Demo of five screen installation. I was fascinated by the photos on gravestones in the Cemetery at San Minato in Florence, Italy. I began to think about the way in which a single image came to represent the entire lived experience of the person. Cinema as a whole also seems to be about representations of actions. I wondered about trying to film an experience directly lived as opposed to being represented. "I Morti" presents four streams of diary footage, images of daily life and travel. Collected over a 4 or 5 year period, these function as a counterpoint to the images of the dead on the fifth screen.
My first attempt at a multi-channel video installation. The work was highly influenced by Nam June Paik’s retrospective at the Whitney and by Steina Vasulka’s “The West”. This piece was produced while I was living and working at the Vasulka’s House/Studio in Santa Fe. I had persuaded them to let me house sit while they spent six months in Japan. Access to their equipment, particularly to 4 adjacent monitors and four ¾” video decks, was what made it possible to compose a multi image work. “Virtual Space” was originally an eight channel work, mounted as two 2X2 stacks of monitors facing each other across a narrow space. Standing in the middle, the viewer had to look back and forth between the two sides. One side (L) is an assembly of footage gathered at the Lightning Field (a land art project in southern New Mexico by artist Walter Di Maria.) The other side (V) features four views of the interior of the Vasulka’s live/work interior as a handheld camera slowly and continuously pans across interior surfaces in the space. Subsequently, each of the 2x2 grids of images composing the two sides (L&V) was transferred to a single tape. These are represented here as LX4 and Vx4.
Produced almost entirely at Experimental Television Center (ETC), the video uses a simple animation of a rotating rectangle (produced in Deluxe Paint on the Amiga Computer) as a stencil into which are keyed various versions of a processed live image of the river outside the window at ETC. This was my second attempt at a multi channel piece. The four programs have been shown in grid’s of twelve and sixteen monitors. While relatively simple in structure and shown only three times, this remains a personal favorite.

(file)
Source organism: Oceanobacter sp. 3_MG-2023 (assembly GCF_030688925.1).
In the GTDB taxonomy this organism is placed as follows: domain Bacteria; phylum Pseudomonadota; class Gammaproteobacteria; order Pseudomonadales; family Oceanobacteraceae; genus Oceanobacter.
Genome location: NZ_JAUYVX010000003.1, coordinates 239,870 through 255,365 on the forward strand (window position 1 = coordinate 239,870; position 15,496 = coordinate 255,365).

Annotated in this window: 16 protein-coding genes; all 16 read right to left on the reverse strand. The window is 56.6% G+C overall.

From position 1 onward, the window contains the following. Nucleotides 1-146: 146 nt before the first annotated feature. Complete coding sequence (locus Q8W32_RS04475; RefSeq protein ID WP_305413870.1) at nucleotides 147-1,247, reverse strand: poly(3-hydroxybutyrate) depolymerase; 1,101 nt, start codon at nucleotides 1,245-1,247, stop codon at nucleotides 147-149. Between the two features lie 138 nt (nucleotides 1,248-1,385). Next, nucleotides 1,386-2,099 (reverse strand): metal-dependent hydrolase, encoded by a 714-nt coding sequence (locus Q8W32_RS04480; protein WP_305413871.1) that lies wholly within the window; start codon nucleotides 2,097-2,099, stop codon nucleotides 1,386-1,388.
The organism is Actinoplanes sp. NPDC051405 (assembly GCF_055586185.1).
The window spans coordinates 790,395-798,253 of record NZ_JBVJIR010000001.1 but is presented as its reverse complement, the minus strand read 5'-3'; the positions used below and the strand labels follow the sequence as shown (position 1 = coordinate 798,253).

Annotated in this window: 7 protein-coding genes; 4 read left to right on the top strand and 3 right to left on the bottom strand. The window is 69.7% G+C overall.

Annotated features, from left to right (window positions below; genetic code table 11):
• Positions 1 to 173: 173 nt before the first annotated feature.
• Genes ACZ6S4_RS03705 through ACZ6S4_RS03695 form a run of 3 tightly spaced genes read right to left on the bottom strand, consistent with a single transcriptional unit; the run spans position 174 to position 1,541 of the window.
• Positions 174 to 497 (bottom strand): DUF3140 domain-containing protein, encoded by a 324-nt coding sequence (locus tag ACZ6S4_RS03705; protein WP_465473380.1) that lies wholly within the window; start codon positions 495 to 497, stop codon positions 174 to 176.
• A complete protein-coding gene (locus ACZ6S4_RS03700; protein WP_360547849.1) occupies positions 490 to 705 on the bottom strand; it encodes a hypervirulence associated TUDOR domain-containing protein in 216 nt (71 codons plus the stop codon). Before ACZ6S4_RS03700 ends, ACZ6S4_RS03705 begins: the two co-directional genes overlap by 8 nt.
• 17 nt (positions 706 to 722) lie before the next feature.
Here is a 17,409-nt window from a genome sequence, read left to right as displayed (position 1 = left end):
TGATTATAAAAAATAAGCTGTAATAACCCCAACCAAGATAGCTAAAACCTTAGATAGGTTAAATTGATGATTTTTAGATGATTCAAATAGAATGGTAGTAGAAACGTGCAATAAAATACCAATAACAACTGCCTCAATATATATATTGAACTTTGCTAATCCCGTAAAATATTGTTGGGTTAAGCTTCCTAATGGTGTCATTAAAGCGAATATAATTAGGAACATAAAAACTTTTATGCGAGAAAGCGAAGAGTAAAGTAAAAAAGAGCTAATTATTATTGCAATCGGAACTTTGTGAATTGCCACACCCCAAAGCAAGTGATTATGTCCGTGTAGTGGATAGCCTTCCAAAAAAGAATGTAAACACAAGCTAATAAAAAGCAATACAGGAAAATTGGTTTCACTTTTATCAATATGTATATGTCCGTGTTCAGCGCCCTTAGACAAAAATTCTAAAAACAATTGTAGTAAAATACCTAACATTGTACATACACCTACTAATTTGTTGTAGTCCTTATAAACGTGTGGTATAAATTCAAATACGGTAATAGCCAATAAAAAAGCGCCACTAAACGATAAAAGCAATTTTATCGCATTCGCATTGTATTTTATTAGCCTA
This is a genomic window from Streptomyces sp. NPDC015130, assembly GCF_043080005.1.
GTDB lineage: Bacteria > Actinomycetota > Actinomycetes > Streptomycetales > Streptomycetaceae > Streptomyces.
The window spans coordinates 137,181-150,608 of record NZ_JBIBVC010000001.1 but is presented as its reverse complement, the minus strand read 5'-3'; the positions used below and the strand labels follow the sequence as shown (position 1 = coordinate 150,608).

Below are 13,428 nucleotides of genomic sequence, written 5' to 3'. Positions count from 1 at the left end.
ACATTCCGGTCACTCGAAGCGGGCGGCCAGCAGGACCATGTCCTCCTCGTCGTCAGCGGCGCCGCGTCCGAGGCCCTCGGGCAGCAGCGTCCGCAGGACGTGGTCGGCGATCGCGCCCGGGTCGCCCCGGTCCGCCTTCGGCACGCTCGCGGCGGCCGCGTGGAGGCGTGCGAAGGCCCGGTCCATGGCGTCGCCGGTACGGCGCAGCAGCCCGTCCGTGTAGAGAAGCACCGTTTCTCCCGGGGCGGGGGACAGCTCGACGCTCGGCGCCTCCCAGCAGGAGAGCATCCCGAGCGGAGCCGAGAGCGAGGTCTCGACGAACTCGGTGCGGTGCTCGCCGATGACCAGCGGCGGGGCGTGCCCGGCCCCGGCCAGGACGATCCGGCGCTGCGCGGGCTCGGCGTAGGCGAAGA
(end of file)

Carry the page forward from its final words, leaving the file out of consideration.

A mostly formal exercise in composition and image processing, using footage of water. Probably the first in a ongoing series of works dealing with landscape, investigating the idea of video as a contemplative viewing experience akin to painting. Filmed in California and Mexico, and developed over the course of two visits to Experimental Television Center. Final editing at PPG onto 1” open reel tape.
My first multi channel work for synchronized video streams. The piece starts in Cape Cod and moves gradually across the North American continent, ending at the Pacific Ocean. There is no attempt to cover all this of ground in any complete way - the work is an assembly of the places I traveled to and landscapes I admired during the four-year period in which I collected the material. All the scenes were shot with a single camera, then staggered in editing to create the appearance of a continuous shot. During filming I would pan, pause, and then move again, resulting in a series of staggered movements in which the different screens appear to drift in and out of synchronization.
Three part work created for my exhibition at Shirley Jones Gallery in Yellow Springs, Ohio. Features dance treatments from Experimental Television Center, as well as footage from my backyard on Riddle Rd in Cincinnati. The piece was projected onto the store front windows of the gallery.
Table of Elements was specifically conceived and designed for use in a health care environment. The ideal situation for this work is in a hospital waiting room, "Table of Elements" attempts to shift the viewer’s experience away from the typical mode of watching a moving image and towards a way of observation more akin to the way in which we view a painting. I’m interested in creating a tension between the static and the dynamic. Initially the work may at times appear unchanging, although never static, and the piece, which at first may seem like it can be absorbed in a single glance, gradually reveals new dimensions of itself over time, or through repeated encounters. The work is exhibited as a diptych, with two synchronized video loops displayed on two adjacent monitors.